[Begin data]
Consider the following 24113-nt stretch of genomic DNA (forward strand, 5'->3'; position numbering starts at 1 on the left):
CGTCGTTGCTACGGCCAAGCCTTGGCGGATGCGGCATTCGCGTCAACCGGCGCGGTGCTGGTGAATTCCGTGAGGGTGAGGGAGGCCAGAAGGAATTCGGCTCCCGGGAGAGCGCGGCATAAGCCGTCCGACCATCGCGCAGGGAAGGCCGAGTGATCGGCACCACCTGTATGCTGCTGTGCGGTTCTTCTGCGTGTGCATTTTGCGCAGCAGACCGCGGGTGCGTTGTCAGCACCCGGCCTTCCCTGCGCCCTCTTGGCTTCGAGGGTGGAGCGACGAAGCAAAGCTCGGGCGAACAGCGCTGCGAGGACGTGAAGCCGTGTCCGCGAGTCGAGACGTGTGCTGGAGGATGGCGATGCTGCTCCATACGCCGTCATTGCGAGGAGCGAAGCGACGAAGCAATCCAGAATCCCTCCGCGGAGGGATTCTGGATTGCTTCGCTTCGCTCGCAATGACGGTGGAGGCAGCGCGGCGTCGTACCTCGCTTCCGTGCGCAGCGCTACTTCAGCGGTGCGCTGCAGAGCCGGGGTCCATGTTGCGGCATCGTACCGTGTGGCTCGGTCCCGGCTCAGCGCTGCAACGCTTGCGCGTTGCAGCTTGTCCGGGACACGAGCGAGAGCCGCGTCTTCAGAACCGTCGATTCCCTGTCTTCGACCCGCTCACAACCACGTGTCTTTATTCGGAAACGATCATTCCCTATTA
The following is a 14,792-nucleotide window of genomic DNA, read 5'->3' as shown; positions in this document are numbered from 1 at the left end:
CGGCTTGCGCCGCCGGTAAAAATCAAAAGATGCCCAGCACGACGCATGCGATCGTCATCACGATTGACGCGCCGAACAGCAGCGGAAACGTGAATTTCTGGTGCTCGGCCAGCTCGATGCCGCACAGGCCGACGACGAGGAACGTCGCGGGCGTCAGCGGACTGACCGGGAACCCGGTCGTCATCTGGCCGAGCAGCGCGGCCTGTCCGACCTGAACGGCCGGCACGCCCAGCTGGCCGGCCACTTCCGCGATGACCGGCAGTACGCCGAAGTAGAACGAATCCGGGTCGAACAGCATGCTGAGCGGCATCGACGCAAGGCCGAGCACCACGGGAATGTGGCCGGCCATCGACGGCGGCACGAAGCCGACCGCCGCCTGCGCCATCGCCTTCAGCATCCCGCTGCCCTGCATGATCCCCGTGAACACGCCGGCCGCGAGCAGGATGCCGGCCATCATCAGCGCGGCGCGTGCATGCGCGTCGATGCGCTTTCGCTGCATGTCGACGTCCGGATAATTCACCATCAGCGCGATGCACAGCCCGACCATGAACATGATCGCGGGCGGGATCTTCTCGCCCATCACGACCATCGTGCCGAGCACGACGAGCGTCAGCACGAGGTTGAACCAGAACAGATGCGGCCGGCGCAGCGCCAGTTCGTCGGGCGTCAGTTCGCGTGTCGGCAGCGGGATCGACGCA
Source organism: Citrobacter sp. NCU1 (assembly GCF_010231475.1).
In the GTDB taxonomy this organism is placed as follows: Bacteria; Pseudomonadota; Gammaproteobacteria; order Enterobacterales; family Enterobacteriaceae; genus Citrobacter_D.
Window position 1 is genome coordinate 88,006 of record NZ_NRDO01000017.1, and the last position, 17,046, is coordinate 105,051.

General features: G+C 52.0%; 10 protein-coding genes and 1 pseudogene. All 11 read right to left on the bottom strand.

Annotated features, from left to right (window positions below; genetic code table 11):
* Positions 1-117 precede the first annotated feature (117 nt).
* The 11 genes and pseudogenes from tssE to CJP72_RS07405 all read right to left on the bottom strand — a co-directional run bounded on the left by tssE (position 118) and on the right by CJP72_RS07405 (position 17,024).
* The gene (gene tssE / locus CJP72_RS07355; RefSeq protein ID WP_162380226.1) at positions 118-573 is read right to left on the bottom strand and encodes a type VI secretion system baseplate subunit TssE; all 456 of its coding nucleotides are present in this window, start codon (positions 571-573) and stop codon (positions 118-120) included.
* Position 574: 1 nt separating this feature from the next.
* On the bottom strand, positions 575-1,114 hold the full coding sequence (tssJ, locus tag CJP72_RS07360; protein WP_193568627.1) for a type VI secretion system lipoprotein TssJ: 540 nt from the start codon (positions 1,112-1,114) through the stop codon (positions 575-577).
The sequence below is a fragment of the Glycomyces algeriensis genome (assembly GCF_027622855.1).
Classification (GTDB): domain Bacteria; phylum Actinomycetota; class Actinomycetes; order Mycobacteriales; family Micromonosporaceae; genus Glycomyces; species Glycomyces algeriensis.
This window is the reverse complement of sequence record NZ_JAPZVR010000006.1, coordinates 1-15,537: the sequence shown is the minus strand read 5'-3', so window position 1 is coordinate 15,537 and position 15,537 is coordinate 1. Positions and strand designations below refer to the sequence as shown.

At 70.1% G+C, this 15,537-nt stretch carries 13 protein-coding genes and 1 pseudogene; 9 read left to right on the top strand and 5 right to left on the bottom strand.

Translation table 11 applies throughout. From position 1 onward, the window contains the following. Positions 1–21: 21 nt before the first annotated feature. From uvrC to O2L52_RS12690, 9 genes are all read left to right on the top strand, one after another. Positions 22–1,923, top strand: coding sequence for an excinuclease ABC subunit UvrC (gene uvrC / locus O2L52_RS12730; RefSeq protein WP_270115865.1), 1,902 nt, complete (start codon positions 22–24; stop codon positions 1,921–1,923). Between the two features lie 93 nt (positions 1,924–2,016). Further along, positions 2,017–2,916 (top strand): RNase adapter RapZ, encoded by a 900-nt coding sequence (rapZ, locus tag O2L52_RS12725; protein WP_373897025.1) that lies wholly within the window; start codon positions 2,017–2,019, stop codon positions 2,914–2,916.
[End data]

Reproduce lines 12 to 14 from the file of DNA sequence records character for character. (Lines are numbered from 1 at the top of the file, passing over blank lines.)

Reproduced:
* The gene (gene tssE / locus CJP72_RS07355; RefSeq protein ID WP_162380226.1) at positions 118-573 is read right to left on the bottom strand and encodes a type VI secretion system baseplate subunit TssE; all 456 of its coding nucleotides are present in this window, start codon (positions 571-573) and stop codon (positions 118-120) included.
* Position 574: 1 nt separating this feature from the next.
* On the bottom strand, positions 575-1,114 hold the full coding sequence (tssJ, locus tag CJP72_RS07360; protein WP_193568627.1) for a type VI secretion system lipoprotein TssJ: 540 nt from the start codon (positions 1,112-1,114) through the stop codon (positions 575-577).